Our universities are floundering. In the worst public sector tradition, they remain substantially disconnected from their customers and financial benefactors. Funds pour into declining faculties while ones in demand turn away students for lack of resources.
Should anyone be surprised that these institutions perform below potential when their customers have so little control?
Central to the problem is the concept of tenure, which essentially gives existing teachers a job for life. Once they’ve reached that status, it’s almost impossible to force instructors to perform well in or out of the classroom. Worse, it prevents responsiveness to society’s needs. Departments carry a lot of deadwood and construct budgets based on the wants of the faculty rather than the needs of the students.
What if there was some way to guide expenditures to make them more relevant to student needs instead of the desires of campus teaching guilds? Ideally, the fees-paying customers, the students, would control the money. Faculties with hot, marketable degrees would quickly see resources flow their way. The areas of decline now operating, in many cases, to maintain tenured staff, would see diminished support and fade away.
But there are less radical ways to introduce some customer sensitivity into the ivory tower.
Two University of Manitoba professors, Rod Clifton and Hymie Rubenstein, would base internal budgeting at the U of M on teaching performance, assessed through student evaluations. Here’s how it would work, in their words:
“Departments with an average teaching score above a certain level would be given credits for additional resources-more money, better facilities and increased academic and other positions-while departments below this cut-off level would not receive credits for additional resources. In turn, departments below a certain level would lose credits.”
Under the system now in use, good instructors are penalized and poor ones rewarded because students quickly learn which professors have more ability and flood into their courses. The less talented benefit by seeing their workloads diminish. Clifton and Rubenstein want to restore flexibility to the process by allowing departments to grow or shrink by a standard of superior teaching. They propose a method of weighting scores between faculties to ensure that high evaluations are not bought with high grades.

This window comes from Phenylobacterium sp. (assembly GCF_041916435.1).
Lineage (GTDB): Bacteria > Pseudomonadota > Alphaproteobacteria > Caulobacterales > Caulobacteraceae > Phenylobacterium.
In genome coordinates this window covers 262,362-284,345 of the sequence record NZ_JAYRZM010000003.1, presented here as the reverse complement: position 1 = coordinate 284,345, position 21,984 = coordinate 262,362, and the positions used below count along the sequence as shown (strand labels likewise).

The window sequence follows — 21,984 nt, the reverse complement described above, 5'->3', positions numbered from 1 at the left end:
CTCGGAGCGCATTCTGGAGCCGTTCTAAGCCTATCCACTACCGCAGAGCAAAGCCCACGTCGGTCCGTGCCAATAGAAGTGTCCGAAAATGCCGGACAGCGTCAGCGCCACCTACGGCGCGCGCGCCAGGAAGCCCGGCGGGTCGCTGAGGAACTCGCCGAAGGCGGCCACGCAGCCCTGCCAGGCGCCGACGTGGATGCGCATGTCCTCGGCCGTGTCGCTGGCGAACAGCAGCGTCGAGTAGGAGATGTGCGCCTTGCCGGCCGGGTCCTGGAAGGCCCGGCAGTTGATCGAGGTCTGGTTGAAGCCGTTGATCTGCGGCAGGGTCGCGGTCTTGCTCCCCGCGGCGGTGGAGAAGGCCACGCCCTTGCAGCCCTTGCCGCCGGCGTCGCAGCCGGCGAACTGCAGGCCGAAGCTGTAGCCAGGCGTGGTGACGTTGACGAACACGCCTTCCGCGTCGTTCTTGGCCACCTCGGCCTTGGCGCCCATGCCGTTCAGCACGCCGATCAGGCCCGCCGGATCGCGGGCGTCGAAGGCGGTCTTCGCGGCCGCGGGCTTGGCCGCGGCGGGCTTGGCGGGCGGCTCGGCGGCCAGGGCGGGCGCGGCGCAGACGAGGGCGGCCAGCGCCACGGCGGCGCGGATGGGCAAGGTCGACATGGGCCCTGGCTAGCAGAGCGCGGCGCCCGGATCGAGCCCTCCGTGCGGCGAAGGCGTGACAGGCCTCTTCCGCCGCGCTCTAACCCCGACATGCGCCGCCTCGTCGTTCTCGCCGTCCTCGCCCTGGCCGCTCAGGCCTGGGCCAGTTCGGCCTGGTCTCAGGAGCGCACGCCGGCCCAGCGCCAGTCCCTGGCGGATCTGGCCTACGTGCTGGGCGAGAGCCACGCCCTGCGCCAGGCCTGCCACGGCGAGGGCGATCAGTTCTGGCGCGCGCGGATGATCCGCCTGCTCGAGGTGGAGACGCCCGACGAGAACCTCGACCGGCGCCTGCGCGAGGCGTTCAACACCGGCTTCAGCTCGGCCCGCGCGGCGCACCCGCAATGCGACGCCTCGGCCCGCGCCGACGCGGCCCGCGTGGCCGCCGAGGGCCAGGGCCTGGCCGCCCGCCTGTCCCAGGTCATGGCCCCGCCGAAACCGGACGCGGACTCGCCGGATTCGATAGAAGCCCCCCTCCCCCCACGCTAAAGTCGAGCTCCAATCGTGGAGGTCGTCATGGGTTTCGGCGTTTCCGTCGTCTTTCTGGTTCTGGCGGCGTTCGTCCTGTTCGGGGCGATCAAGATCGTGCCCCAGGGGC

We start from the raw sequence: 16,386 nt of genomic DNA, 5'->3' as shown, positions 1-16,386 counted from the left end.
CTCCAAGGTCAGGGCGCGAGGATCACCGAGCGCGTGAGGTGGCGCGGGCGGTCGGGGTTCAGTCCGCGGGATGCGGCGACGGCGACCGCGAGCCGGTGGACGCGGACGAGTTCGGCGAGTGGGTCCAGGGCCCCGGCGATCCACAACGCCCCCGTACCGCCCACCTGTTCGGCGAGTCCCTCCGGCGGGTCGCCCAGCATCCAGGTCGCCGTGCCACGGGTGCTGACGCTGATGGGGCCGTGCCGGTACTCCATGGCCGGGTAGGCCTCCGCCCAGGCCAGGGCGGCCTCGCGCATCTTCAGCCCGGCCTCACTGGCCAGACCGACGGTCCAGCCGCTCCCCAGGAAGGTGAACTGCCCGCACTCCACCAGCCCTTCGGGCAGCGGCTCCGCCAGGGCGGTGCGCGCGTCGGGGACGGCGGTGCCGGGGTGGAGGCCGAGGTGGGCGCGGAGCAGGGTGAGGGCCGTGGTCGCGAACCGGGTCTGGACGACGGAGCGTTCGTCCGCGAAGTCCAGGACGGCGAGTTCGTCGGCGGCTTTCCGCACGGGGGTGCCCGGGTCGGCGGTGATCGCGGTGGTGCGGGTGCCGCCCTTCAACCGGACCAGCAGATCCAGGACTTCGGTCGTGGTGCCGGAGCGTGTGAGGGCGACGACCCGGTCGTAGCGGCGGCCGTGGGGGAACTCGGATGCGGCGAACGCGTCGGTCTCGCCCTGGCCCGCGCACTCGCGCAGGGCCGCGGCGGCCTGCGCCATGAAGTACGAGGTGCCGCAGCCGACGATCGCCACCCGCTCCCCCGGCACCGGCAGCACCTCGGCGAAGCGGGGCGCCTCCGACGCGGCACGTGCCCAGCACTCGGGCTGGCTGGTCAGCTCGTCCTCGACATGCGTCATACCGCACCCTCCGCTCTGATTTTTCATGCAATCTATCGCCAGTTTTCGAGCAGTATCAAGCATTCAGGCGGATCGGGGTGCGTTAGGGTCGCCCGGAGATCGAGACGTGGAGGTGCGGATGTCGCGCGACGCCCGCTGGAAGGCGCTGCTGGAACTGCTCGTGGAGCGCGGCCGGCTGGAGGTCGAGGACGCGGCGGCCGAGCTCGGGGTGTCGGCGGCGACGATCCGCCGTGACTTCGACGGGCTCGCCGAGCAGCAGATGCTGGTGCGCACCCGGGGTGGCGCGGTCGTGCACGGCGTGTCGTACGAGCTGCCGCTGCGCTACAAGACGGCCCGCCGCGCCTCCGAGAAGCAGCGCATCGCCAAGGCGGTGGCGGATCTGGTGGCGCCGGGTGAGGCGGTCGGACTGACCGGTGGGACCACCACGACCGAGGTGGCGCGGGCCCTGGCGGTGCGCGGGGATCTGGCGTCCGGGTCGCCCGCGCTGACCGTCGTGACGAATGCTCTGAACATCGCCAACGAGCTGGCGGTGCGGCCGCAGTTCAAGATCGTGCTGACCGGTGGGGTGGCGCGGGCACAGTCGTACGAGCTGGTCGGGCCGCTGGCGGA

It is even possible, the professors suggest, to make teaching performance dictate the level of tuition fees. Highly ranked departments could charge more per course. The desire of students to receive degrees from prestigious faculties would discourage them from underrating performances to lower tuition costs.
The performance-based model contains incentives that would cancel out some of the worst features of the modern mega-university. Departments often now put their worst and least experienced teachers in front of large first-year classes. To capture higher ratings and more funds, they would instead place their most skilled instructors. Widespread indifference towards the quality of teaching would disappear as departments ensured their budget share by helping poor teachers to improve, something that rarely happens now.
Responsive budgets need to consider more important factors than blindly replicating past spending. It is no secret, for instance, that the Computer Science departments at all three Manitoba universities have been starved for resources just as demand for their services has exploded. Instead, the schools have to pay tenured instructors in the overstaffed social sciences, faculties that thrived during the heyday of civil service expansion, but which are no longer in demand.
In an effort to solve the U of M’s budget problems while promoting exemplary teaching, U of M president Emoke Szathmary could do worse than follow the advice of a few brave folks who are working right under her nose.